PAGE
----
Orders, Decorations, Medals and Militaria (10 & 11 May 2017)

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Date of Auction: 10th & 11th May 2017

Sold for £5,000

Estimate: £3,400 - £3,800

An outstanding Second War submariner’s D.S.C. group of five awarded to Lieutenant and Navigating Officer A. K. Peterkin, H.M.S. Triumph, Royal Naval Reserve, who as one of W. J. W. Woods’ key men shared in Triumph’s great success when she accounted for at least 30,000 tons of shipping, destroying and damaging upwards of 20 enemy vessels between January 1941 - January 1942. Highlights of which were undoubtedly the ‘sub-on-sub’ action leading to the sinking of the Italian submarine Salpa in June 1941, and when Triumph single-handedly engaged a squadron of the Italian Battle Fleet, severely damaging the 10,000 ton Italian cruiser Bolzano in August 1941. Peterkin, who had also been mentioned in despatches and awarded a King’s Commendation for his service with Triumph, shared her fate when she hit a mine and went down with all-hands off the Greek island of Milos, 20 January 1942

Distinguished Service Cross, G.VI.R., hallmarks for London 1941, reverse officially dated ‘1942’, and privately engraved ‘T/Lt. A. K. Peterkin R.N.R.’, in Garrard & Co. case of issue; 1939-45 Star; Atlantic Star; Africa Star, War Medal 1939-45, M.I.D. Oak Leaf, campaign awards engraved ‘T/Lt. A. K. Peterkin R.N.R.’, generally nearly extremely fine (5)
£3400-3800

Footnote

D.S.C. London Gazette 5 May 1942:

‘For courage, skill and steadfast devotion to duty.

In her last three War Patrols, H.M.S. Triumph made many torpedo attacks and fought two gun actions in which valuable enemy ships were sunk or damaged. All through these operations, and in four severe enemy counter attacks, Lieutenant Peterkin carried out his duties with outstanding coolness and efficiency.’

M.I.D. London Gazette 20 January 1942:

‘For courage, zeal and devotion to duty while serving as Navigating, Communications and Asdic Officer during eight War Patrols in the Mediterranean Sea.

This Officer’s skill as Navigator, his detailed knowledge of Merchant Shipping, his fine example and his unfailing cheerfulness were of the highest value in operations which led to the destruction of an Italian submarine, two anti-submarine trawlers and seven enemy supply ships.’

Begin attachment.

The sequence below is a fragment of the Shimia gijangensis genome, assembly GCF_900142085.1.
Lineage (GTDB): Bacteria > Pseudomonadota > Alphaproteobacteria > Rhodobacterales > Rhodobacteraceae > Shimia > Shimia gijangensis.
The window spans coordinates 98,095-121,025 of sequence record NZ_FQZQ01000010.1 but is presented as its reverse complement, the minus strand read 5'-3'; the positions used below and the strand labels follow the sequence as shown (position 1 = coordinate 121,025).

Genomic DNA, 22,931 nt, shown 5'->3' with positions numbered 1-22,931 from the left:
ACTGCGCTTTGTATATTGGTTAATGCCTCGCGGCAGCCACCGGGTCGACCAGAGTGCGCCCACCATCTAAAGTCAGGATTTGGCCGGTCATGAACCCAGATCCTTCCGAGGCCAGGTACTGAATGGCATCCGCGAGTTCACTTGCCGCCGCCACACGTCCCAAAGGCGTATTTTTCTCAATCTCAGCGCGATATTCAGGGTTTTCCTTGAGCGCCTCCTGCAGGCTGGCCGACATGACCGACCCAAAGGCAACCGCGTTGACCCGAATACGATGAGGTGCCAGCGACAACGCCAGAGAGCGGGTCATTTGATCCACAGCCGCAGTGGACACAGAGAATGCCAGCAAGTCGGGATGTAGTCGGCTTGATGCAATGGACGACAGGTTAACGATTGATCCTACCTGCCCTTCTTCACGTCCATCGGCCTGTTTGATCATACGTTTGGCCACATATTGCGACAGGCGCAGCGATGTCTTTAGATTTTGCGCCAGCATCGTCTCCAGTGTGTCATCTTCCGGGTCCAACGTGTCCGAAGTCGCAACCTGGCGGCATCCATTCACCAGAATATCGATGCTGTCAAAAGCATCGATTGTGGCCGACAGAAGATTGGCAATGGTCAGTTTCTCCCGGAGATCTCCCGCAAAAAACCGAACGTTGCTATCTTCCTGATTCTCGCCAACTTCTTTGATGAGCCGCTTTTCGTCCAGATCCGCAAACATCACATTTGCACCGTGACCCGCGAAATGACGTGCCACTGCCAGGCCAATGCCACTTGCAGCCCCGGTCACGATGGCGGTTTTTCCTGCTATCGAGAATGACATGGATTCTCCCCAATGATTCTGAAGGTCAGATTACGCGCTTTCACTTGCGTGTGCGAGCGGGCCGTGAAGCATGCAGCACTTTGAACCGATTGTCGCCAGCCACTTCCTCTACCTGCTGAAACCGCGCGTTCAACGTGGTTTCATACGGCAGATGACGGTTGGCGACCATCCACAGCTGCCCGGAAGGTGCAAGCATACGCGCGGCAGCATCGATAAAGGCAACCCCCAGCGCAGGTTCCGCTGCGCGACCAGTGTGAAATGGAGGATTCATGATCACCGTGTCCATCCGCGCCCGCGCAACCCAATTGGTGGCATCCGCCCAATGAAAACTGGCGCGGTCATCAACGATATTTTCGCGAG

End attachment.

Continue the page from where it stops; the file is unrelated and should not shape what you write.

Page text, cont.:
King’s Commendation London Gazette 17 February 1942:

‘For coolness and courage when, in an enemy dive-bombing attack on Malta Dockyard, a Merchantman laden with ammunition, lying alongside his ship was hit, and caught fire.

Lieutenant Peterkin was Officer of the Day in H.M.S. Triumph. He organised and led a fire and rescue party on board the burning ship; and by his prompt and vigourous action did much to avoid what might have been a disaster.’

Alfred Kenneth Peterkin was the son of Mr and Mrs A. G. Peterkin of Wallasey, Cheshire. He initially served during the Second War as a Temporary Sub-Lieutenant, Royal Naval Reserve, with H.M.S. Glengyle (Infantry Landing Ship), before his appointment to the submarine H.M.S. Triumph in December 1940.

Peterkin was employed as Lieutenant and Navigating Officer under Commander W. J. W. Woods, RN., and he was present when the Triumph sailed from Gibraltar with H.M.S. Upholder to Malta at the start of January 1941. The Triumph was enroute to join the 1st Submarine Flotilla at Alexandria, and on their way to Malta the two submarines were designated to provide cover for the western half of Operation Excess. This convoy, which also included the aircraft carrier H.M.S. Illustrious, had come under heavy attack enroute to Malta. The Illustrious, which had been ordered to provide air cover for the convoy, had received several hits prior to her arrival in the Grand Harbour at Malta. The Triumph arrived in Malta on 12 January 1941, just in time to coincide with a concerted Axis attempt to destroy the damaged Illustrious, which stayed in the Grand Harbour for vital repair work.

The stricken aircraft carrier was too good an opportunity to miss, and as such scores of aircraft carried out dive bomb attacks on the Grand Harbour, 16 - 19 January. On the first day of attacks both the Illustrious and the H.T. Essex sustained bomb damage. In the case of the latter, she was hit in the engine room and severely damaged. The Triumph was lying alongside the flaming merchantman, and Peterkin as Officer of the Day leapt into action. He organised and personally led a fire and rescue party on board the burning ship. The Essex was carrying guns, ammunition and torpedoes, miraculously none of which ignited in the flames.

Despite the best efforts of the Triumph’s crew, the merchant vessel suffered 15 men killed and over 20 wounded as a result of the attack. On the night of 18/19 January, another aerial bombardment took place and military personnel had to be used to unload the Essex. The Maltese Stevedores, recognising the inherent danger, refused to unload the cargo. Peterkin received a King’s Commendation for his brave and prompt intervention.

Operating with the Triumph in the Mediterranean, Peterkin was described by Woods as ‘with me as my navigator for nearly a year, and absolutely first class he was. I had the great good fortune and honour to command a really magnificent ships company, and in an outstanding lot he was always in the front row.... We had a good deal of excitement during my year in command, and not a few awkward moments. I always knew I could rely on your son to do the right thing at the right time... a first class officer... a very good friend... He had only one ambition, and that was to get at the enemy, and his particular wish was to sink enough tonnage to pay them out for the Andania. I am glad to say that we succeeded.’ (Letter included in the lot refers)